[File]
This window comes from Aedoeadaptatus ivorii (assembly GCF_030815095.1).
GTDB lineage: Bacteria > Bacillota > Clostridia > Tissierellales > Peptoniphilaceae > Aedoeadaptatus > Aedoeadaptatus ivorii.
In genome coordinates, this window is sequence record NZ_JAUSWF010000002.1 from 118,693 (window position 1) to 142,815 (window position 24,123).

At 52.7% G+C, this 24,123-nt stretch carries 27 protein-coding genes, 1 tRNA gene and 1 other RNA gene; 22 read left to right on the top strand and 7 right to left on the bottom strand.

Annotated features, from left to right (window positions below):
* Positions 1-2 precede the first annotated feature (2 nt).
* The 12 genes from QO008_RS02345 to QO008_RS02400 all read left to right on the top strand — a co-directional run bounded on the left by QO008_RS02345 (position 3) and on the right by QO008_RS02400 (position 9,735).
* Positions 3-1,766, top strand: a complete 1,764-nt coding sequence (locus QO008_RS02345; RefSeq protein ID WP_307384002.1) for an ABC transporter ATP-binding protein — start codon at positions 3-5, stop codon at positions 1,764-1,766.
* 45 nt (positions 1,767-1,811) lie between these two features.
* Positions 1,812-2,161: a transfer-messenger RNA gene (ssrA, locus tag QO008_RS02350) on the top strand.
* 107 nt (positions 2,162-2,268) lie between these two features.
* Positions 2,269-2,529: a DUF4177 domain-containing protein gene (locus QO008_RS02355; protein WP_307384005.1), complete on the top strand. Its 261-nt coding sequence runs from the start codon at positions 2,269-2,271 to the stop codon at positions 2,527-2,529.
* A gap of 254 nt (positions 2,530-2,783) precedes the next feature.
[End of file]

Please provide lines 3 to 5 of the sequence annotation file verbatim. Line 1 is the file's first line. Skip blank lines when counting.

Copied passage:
In genome coordinates, this window is sequence record NZ_JAUSWF010000002.1 from 118,693 (window position 1) to 142,815 (window position 24,123).

At 52.7% G+C, this 24,123-nt stretch carries 27 protein-coding genes, 1 tRNA gene and 1 other RNA gene; 22 read left to right on the top strand and 7 right to left on the bottom strand.

Annotated features, from left to right (window positions below):